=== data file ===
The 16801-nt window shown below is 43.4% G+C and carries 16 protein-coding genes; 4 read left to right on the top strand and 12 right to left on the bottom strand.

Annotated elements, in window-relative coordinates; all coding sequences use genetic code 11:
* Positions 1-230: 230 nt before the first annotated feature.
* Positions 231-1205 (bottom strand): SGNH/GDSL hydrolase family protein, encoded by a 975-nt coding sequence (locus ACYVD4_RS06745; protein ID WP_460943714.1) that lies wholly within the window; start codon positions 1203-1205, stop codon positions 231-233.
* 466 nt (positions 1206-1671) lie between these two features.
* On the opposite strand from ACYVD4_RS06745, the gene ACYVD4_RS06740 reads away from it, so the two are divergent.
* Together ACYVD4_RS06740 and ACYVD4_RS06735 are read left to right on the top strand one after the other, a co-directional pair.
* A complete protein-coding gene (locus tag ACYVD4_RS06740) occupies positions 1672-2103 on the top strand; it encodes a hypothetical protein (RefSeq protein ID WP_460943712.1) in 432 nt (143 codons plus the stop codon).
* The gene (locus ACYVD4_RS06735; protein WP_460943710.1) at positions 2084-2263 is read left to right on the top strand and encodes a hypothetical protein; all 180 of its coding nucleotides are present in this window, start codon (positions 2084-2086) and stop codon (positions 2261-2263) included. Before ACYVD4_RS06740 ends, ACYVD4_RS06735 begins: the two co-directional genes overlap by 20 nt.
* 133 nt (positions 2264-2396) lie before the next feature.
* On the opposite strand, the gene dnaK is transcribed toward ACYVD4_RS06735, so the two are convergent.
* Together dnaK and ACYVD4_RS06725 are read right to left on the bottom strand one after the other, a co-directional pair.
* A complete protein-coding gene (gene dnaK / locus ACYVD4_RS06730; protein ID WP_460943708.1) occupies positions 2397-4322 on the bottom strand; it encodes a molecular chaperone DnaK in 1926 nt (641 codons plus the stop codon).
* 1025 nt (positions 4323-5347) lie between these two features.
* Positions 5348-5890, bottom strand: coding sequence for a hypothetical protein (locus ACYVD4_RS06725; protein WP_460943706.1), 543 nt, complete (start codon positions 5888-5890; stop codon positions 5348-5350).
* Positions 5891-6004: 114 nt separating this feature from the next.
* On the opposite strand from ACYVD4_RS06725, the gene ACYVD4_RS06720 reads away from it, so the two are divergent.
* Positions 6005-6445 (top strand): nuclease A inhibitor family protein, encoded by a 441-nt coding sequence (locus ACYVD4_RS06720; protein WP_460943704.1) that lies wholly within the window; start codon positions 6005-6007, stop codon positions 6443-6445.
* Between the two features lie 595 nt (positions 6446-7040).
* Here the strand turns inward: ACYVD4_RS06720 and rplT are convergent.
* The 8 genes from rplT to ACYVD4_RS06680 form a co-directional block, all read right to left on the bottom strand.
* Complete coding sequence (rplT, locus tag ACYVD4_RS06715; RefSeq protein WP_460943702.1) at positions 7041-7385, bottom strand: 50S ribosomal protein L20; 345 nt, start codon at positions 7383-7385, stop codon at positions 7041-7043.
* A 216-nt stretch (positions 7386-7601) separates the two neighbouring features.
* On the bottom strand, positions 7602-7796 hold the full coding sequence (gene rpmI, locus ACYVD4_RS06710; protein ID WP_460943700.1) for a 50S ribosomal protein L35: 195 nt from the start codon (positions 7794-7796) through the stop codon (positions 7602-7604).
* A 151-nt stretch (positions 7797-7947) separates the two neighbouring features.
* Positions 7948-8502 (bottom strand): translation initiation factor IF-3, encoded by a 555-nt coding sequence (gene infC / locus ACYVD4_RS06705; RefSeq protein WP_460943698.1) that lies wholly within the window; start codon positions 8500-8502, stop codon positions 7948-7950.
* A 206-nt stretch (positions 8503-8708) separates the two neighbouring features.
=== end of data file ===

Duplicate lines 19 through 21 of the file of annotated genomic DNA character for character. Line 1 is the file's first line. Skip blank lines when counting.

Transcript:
* Between the two features lie 595 nt (positions 6446-7040).
* Here the strand turns inward: ACYVD4_RS06720 and rplT are convergent.
* The 8 genes from rplT to ACYVD4_RS06680 form a co-directional block, all read right to left on the bottom strand.